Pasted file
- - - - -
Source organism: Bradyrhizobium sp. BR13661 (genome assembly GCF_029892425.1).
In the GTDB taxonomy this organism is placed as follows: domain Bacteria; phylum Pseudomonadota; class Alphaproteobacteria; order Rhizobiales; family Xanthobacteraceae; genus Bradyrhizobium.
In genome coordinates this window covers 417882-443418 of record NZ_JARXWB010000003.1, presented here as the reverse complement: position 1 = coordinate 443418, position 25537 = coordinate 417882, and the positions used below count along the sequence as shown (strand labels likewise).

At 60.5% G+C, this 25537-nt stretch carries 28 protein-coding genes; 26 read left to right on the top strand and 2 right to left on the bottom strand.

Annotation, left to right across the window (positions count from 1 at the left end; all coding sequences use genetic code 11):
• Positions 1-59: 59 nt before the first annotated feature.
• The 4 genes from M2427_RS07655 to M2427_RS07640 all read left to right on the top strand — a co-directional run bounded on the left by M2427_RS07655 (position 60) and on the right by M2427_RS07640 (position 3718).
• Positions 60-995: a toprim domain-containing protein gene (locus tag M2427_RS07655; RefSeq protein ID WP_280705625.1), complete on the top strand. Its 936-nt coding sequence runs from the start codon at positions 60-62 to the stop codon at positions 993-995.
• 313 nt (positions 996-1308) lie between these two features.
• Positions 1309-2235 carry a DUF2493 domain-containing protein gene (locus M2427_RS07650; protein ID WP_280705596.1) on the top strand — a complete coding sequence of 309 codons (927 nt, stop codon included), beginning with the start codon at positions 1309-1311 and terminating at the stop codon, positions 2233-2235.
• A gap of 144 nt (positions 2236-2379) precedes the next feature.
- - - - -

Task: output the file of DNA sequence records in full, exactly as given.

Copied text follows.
Source organism: Bradyrhizobium sp. BR13661 (genome assembly GCF_029892425.1).
In the GTDB taxonomy this organism is placed as follows: domain Bacteria; phylum Pseudomonadota; class Alphaproteobacteria; order Rhizobiales; family Xanthobacteraceae; genus Bradyrhizobium.
In genome coordinates this window covers 417882-443418 of record NZ_JARXWB010000003.1, presented here as the reverse complement: position 1 = coordinate 443418, position 25537 = coordinate 417882, and the positions used below count along the sequence as shown (strand labels likewise).

At 60.5% G+C, this 25537-nt stretch carries 28 protein-coding genes; 26 read left to right on the top strand and 2 right to left on the bottom strand.

Annotation, left to right across the window (positions count from 1 at the left end; all coding sequences use genetic code 11):
• Positions 1-59: 59 nt before the first annotated feature.
• The 4 genes from M2427_RS07655 to M2427_RS07640 all read left to right on the top strand — a co-directional run bounded on the left by M2427_RS07655 (position 60) and on the right by M2427_RS07640 (position 3718).
• Positions 60-995: a toprim domain-containing protein gene (locus tag M2427_RS07655; RefSeq protein ID WP_280705625.1), complete on the top strand. Its 936-nt coding sequence runs from the start codon at positions 60-62 to the stop codon at positions 993-995.
• 313 nt (positions 996-1308) lie between these two features.
• Positions 1309-2235 carry a DUF2493 domain-containing protein gene (locus M2427_RS07650; protein ID WP_280705596.1) on the top strand — a complete coding sequence of 309 codons (927 nt, stop codon included), beginning with the start codon at positions 1309-1311 and terminating at the stop codon, positions 2233-2235.
• A gap of 144 nt (positions 2236-2379) precedes the next feature.